Telling kids about cremation

doc8404July 9, 2007

It has been three months since my wife passed away. In accordance with her wishes, I had her cremated and distributed her ashes in the woods behind our house.

I haven't discussed this specifically with my 11 and 12 year old sons. They were at the memorial service I had for her and we did not have a viewing for her. I really don't know what they know about her burial arrangements. Obviously, I hesitate to bring it up with them. My youngest is just now starting to be able to talk about his mom and I fear a setback with him. My wife's death was by her own hand and a huge shock for both of the boys.

Has this come up for anyone else? Should I just wait until one of them asks me directly? Could it affect the way they view the woods?

Thanks and prayers to all,

Doc

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mav63_2007

I am sorry doc but I have no words of wisdom for you because I have the same dilema with our grandchildren. I asked my daughter how she was going to explain that Poppi was cremated and she said that they hadn't decided, the children are seven and four and were very close to him. If anyone has been in this situation I would like their input too.
God Bless.
Mavis

    Bookmark   July 9, 2007 at 7:14PM
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alisande

I wish I could consult with a grief counselor on this one, but I would think you'd be safe waiting until one of the boys asks. My mother died when I was nine. She was buried. My dad said he wanted to be cremated when his time came. I remember at that age being appalled at the idea of cremation, but I also remember that it was a continual struggle for me to avoid thinking of my mother's body decomposing in her coffin.

When you do speak with your sons about this, be sure they understand that you followed their mother's wishes. And perhaps you can help them grasp the concept that we are all connected with what we know as nature, and now their mom is part of it.

Doc, there will be setbacks no matter what. But if and when they will talk about their mother, keep them talking. In silence, pain festers.

Do you know if they talk about her to each other? I hope so. The book Motherless Daughters talks about the vital role siblings play in healing.

Susan

    Bookmark   July 9, 2007 at 8:53PM
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berniekelly

My father died by his own in hand in our shed, I was twenty one the eldest of six and my brothers were twelve, fourteen and sixteen.

My mother still lives on the farm - the shed is still there but it doesn't have any terrible memories for any us. We all knew what happened and were involved in the burial etc. In the beginning when I came home I would go over to the shed but after a while that stopped.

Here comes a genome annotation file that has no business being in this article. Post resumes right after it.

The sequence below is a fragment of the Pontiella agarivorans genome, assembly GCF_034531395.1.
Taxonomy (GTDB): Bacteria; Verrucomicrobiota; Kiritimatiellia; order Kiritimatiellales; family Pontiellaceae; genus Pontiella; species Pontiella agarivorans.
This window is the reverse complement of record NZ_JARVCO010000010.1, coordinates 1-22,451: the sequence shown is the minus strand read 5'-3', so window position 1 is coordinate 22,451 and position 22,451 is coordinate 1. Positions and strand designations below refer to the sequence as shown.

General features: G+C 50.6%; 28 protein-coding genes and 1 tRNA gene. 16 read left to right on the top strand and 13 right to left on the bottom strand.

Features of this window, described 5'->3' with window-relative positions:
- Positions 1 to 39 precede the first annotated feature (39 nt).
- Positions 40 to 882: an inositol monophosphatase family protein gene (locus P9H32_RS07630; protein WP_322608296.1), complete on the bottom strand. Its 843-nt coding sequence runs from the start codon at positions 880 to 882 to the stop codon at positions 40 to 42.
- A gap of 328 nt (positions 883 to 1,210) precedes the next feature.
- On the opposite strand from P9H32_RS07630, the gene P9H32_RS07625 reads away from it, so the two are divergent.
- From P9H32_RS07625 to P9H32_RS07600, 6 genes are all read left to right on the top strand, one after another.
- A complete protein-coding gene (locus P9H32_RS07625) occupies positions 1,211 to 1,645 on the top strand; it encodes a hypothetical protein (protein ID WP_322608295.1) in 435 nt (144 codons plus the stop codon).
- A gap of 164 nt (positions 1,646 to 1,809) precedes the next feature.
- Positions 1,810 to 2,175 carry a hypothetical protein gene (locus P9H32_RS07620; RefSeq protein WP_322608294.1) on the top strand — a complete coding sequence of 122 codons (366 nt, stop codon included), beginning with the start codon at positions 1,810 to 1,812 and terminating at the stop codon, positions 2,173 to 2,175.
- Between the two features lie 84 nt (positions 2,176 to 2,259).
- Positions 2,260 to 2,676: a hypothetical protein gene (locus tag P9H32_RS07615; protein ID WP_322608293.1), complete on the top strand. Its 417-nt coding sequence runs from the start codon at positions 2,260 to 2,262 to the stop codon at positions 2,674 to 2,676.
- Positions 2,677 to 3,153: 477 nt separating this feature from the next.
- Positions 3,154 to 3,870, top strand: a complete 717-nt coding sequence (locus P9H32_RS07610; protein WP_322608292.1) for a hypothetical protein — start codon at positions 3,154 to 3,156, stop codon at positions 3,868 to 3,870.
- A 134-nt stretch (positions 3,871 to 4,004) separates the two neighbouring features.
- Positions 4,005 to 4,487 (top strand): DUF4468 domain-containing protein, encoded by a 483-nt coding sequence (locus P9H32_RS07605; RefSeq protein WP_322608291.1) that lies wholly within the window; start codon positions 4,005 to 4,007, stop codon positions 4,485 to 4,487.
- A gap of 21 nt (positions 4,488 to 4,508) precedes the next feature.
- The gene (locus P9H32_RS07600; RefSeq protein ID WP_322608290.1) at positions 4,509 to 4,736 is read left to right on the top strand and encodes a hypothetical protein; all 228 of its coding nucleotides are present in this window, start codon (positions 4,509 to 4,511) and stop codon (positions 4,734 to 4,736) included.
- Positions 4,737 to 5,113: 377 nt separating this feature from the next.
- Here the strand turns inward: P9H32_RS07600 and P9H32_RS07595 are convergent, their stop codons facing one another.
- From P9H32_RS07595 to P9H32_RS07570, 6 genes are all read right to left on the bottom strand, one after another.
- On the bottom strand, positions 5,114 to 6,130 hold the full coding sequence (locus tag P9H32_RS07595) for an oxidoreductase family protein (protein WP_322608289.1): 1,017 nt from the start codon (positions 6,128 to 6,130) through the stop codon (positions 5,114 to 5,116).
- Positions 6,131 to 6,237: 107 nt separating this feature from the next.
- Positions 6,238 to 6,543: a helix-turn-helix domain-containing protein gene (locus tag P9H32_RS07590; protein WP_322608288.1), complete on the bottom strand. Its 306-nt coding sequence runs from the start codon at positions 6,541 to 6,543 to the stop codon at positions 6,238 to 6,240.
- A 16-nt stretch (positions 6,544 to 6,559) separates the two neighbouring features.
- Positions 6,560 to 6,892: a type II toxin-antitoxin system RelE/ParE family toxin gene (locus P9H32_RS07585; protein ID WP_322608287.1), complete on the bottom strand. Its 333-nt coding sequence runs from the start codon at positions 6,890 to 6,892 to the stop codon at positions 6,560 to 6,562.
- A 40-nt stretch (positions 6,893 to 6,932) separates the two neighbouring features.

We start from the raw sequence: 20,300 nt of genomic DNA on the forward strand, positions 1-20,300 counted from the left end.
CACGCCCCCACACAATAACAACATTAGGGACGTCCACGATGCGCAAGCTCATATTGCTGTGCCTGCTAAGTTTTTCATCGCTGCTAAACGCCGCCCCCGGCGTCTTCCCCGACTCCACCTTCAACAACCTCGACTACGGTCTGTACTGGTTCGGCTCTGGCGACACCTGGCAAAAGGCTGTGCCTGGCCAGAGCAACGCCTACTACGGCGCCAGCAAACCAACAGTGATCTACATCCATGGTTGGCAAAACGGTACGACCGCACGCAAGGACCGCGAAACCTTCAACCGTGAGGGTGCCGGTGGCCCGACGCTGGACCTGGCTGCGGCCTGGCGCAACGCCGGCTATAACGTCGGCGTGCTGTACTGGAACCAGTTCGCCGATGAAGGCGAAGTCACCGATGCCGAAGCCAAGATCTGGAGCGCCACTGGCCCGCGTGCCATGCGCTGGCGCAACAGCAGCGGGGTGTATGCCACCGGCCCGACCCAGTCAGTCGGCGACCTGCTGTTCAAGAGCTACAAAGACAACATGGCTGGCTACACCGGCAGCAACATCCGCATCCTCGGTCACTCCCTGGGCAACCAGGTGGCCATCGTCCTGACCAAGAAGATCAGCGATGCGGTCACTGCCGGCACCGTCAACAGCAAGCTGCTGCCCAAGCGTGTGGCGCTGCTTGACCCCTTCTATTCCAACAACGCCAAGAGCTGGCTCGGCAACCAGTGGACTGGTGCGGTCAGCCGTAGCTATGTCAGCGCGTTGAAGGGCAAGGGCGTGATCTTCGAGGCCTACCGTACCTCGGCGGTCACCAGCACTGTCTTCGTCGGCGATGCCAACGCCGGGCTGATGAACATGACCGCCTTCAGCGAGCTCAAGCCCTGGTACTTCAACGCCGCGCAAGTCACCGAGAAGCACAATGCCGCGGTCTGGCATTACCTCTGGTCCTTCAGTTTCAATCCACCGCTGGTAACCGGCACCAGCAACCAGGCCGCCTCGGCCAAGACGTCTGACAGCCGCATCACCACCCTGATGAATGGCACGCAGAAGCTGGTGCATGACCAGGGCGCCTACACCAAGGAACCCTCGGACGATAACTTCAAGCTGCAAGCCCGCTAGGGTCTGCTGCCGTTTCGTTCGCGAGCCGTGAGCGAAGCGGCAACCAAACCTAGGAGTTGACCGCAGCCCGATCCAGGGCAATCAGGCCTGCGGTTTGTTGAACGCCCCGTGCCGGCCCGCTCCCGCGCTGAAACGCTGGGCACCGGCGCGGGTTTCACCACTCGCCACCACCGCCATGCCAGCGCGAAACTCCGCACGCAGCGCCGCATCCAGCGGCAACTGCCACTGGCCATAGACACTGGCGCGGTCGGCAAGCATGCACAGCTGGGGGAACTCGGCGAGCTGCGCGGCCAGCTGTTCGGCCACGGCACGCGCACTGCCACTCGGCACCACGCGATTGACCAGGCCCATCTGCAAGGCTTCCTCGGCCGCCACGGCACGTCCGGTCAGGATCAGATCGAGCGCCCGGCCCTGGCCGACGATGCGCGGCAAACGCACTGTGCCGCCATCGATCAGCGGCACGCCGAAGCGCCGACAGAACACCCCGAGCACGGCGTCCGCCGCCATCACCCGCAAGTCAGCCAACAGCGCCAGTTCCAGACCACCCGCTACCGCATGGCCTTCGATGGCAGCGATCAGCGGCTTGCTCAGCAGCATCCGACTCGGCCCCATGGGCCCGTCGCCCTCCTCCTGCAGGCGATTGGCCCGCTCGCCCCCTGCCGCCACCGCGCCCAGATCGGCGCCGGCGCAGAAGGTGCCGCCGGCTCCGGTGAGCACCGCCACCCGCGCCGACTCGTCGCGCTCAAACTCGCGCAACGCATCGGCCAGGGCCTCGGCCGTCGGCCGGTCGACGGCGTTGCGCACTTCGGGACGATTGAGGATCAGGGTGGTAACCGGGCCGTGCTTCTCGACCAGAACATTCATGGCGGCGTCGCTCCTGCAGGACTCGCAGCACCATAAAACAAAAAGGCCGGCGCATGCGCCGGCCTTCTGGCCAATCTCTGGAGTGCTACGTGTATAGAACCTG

I think talking to your children in general conversation without it becoming a big deal will help - at least they know the facts rather than letting their imaginations run riot. They may like to go to the woods to feel close to their mum.

Mav63, my little girl is six and she didn't understand what I meant by Daddy being dead until she saw him even then she asked my why he wasn't moving - none of her cousins of the same age saw him but they have accepted his death although how much they understand of dead I don't know. One six year old wanted to go to the grave to say a prayer, and the four year old boy is bringing one of his tractors to the grave for Hugh. Is there some place they can go to visit where the ashes were scattered? Do you really need to explain the difference betweeen buried/cremated to them unless they ask. I would let them know he was cremated and unless they ask I wouldn't go explaining - they will learn gradually as they get older the difference themselves.

Young kids I think are accepting and unless we make a big deal out it they generally won't.

Hope my ramblings make some sense.

    Bookmark   July 10, 2007 at 1:32PM
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JerriEllijay

There was an article in this week's paper about cremation of pets. The article mentioned telling kids about cremation and the proprietor of the crematoriam has a wonderful explanation for small children. Maybe it can be altered for an 11 & 12 year old. Quoted from article.
"The dad said (to his 5 & 7 year old girls)Girls, see those big machines there? Those are going to lift Scout back to heaven. And when you get back, this lady's going to hand us a box with angel dust and that's how we'll know he made it.

And those girls came back in here with chocolate ice cream all over their faces and, by golly, they were going to get their angel dust and know Scout made it to heaven."

best wishes.....jerri

    Bookmark   August 15, 2007 at 3:27PM
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ilovepoco

Maybe when the topic eventually comes up, you could offer to all go out together and plant some wildflowers or spring bulbs in the woods.

Or plant a special tree.

Susan

    Bookmark   August 24, 2007 at 5:35PM
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